A bookmark I was given for my birthday states ‘Never judge a book by its movie’ – which focused my mind on the thorny issue of film adaptations of favourite books. And there’s also that old question: read the book first, or watch the film?
Almost always I’d say you have to enjoy the book first – otherwise any subsequent reading will be tainted by the unshiftable vision of the characters looking exactly as they did in the movie. The only exception to this, in my opinion, is the Harry Potter series. I tried to read the first book in the late 90s, soon after it came out, when an author friend lent it to me with an avid recommendation. At that time I couldn’t get past the second page; for some reason the story held no appeal for me.
But after watching the film series over the years with my daughter, and recently seeing my niece devour all seven books in a matter of weeks, I wondered if I was missing something. So I tried the books again – and loved them. The fact that in my imagination Harry was Daniel Radcliffe and Snape was Alan Rickman (etc) didn’t matter; yes, the Hogwarts on the page had merged in my mind with the one I’d seen on the screen – but that didn’t matter, any more than the new face of Dumbledore mattered in the third movie. The films were good enough not to spoil the books.
But what happens when your most beloved novel is made into a film (or TV programme) and ruined? My first experience of this was when Scott Fitzgerald’s Tender is the Night was serialised on American TV many years ago. The casting of Dick Diver, the central male character, wasn’t a problem – Peter Strauss had bland good looks exactly as I’d imagined from the book. His wife Nicole was a different matter. In the wonderful novel, Nicole is described as blonde and fragile; for some inexplicable reason tall, dark Mary Steenburgen was cast in the part. I was horrified.
Other examples include the film version of Hardy’s Jude the Obscure – great acting from Christopher Eccleston and Kate Winslet, but the overlong movie emphasises the deeply depressing nature of the book – as well as filmed adaptations of Wuthering Heights. In my view, nothing can capture Emily Brontë’s intense writing and the bleak Yorkshire romanticism of Cathy and Heathcliff’s doomed love. Seeing it on the screen just doesn’t work.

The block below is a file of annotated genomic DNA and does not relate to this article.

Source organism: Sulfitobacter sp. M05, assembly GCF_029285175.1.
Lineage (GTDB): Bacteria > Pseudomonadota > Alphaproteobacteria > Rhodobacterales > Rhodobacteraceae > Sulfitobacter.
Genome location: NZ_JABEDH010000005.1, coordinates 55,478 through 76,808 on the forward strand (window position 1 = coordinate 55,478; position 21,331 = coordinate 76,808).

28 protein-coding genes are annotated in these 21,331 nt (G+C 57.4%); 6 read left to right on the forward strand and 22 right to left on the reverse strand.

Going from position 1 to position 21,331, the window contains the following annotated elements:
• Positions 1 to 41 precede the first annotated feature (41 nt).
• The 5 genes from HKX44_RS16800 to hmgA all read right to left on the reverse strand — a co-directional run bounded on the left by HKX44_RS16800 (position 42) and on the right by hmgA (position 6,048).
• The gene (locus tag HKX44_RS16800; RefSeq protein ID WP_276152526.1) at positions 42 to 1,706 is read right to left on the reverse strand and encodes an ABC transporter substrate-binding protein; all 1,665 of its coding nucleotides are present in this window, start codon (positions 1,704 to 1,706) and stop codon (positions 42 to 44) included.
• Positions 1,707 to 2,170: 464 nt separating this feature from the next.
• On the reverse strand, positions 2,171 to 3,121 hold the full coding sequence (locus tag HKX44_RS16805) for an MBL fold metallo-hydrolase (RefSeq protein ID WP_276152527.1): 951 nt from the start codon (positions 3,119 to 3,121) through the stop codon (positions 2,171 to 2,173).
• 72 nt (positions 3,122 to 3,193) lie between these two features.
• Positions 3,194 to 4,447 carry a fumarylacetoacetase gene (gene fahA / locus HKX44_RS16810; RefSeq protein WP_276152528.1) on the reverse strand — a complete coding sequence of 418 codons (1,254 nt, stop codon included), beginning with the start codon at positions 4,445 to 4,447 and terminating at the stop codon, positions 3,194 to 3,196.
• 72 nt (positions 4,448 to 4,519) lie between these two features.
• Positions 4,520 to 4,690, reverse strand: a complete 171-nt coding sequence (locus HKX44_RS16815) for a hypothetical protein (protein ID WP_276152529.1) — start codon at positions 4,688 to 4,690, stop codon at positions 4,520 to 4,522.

Movie versions have been made of some fabulous novels – The Lovely Bones, The Time Traveller’s Wife, Captain Corelli’s Mandolin, The Help, The Colour Purple, Cloud Atlas – but in my opinion the books win out every time.
Sometimes, though, novels turned into TV or film are so damned good that they bring a new audience to an author’s work. I’m thinking of Pride and Prejudice – where female viewers fell for Colin Firth in a cleverly added scene that isn’t in the book – and Sense and Sensibility, my all-time favourite movie adaptation. What makes it so perfect? The screenplay, for a start – written by Emma Thompson who won an Oscar – no dumbing down, no omission of ‘boring’ scenes; just a faithful telling of Jane Austen’s story with beautiful locations and a superb cast. What’s not to love?
Other Oscar-winning adaptations include Sophie’s Choice – I found the novel rather wordy but loved the movie with Meryl Streep – or Schindler’s List which worked surprisingly well on the big screen, starring Liam Neeson.
One film I’m eagerly awaiting is one I read hints about a while ago but of which I’ve seen no trace: an adaptation of Enid Blyton’s Faraway Tree series, supposedly taken on by director Sam Mendes. I would trust him to create a suitably magical big screen version of one of my childhood favourites – but maybe he’s given up on the idea, as the rumours have vanished. I shall keep hoping…
In the meantime, I’d love to hear your suggestions for particularly successful film/TV versions of favourite books or – just as interesting – any disasters!